If there is one thing that religion clause scholars generally agree on (in fact, there may be only one thing), it is the unsatisfactory quality of religion clause doctrine, and especially Establishment Clause jurisprudence. Mark Strasser’s (Capital University) new book, Religion, Education and the State: An Unprincipled Doctrine in Search of Moorings (Ashgate 2011), appears to fit squarely within the genre. The publisher’s description follows.
In the context of education, Church and State issues are of growing importance and appear to be increasingly divisive. This volume critically examines the developing jurisprudence relating to religion in the schools beginning with Everson v. Board of Education, where the US Supreme Court discussed the wall of separation between Church and State. The study traces both how the Court’s views have evolved during this period and how, through recharacterizations of past opinions and the facts underlying them, the Court has appeared to interpret Establishment Clause guarantees in light of the past jurisprudence when in reality that jurisprudence has been turned on its head. The Court not only offers an unstable jurisprudence that is more likely to promote than avoid the problems that the Establishment Clause was designed to prevent, but approaches Establishment Clause issues in a way that decreases the likelihood that an acceptable compromise on these important issues can be reached.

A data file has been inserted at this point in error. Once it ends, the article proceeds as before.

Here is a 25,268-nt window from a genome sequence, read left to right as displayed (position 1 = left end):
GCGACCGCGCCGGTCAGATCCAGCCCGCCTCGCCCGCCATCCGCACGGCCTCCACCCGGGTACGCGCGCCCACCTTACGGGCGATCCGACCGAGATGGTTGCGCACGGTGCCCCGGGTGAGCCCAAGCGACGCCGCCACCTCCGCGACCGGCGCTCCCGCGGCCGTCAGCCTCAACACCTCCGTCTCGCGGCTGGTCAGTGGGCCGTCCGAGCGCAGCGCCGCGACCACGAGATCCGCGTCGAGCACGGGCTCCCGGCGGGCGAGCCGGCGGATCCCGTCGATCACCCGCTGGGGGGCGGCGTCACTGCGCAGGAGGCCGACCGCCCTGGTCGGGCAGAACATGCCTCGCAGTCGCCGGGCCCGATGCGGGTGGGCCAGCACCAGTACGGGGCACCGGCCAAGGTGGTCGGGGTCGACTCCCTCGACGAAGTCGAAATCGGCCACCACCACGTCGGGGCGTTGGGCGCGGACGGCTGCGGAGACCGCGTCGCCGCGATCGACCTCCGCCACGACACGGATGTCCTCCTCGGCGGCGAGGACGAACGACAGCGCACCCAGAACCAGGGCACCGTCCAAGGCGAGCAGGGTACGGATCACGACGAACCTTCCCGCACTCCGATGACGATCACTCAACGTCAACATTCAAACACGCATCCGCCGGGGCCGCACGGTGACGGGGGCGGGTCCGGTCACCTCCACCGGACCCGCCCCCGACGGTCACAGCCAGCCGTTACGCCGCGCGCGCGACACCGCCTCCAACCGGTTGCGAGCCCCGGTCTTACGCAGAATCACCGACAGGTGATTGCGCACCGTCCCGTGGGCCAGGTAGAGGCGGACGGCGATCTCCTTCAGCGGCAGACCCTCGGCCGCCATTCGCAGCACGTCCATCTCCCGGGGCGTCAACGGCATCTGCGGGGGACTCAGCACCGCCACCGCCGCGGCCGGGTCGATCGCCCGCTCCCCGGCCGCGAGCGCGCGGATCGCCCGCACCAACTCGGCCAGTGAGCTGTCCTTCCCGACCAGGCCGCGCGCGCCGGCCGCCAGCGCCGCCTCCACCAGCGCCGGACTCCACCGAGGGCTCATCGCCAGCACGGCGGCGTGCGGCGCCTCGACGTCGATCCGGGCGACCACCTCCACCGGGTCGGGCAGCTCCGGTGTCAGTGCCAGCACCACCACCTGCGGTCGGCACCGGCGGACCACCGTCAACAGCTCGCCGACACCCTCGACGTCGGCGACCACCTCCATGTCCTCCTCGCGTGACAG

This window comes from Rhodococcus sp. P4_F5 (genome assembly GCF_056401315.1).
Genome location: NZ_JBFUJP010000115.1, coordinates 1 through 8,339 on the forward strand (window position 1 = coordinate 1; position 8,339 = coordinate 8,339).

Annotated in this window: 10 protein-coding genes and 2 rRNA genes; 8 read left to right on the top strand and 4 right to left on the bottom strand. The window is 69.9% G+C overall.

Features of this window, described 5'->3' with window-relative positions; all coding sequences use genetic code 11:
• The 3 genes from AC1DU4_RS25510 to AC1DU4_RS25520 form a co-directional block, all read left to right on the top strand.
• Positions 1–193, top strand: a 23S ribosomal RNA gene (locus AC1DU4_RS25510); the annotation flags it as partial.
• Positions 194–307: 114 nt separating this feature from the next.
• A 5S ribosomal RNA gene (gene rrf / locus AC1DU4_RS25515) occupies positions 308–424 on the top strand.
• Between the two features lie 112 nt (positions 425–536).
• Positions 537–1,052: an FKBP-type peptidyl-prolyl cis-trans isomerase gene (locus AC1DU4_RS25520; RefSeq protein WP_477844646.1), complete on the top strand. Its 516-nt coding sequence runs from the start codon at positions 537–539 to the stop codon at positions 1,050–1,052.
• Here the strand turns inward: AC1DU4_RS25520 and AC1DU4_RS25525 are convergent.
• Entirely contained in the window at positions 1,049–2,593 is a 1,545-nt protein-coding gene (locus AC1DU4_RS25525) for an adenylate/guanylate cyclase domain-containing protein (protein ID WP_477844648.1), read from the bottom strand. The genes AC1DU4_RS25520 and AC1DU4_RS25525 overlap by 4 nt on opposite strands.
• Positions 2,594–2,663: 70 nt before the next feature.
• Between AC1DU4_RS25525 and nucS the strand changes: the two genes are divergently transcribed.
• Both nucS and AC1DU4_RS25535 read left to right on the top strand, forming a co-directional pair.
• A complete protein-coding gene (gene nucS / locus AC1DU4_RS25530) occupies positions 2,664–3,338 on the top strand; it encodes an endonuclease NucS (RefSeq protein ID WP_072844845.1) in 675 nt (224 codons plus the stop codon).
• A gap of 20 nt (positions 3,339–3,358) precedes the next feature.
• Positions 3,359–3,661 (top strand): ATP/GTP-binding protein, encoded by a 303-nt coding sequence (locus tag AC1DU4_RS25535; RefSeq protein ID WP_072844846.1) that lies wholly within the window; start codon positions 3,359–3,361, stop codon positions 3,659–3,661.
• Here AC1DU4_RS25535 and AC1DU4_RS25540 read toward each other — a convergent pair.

The study focuses on the situation in the US but the important issue of religion, education and the state has great relevance in many jurisdictions.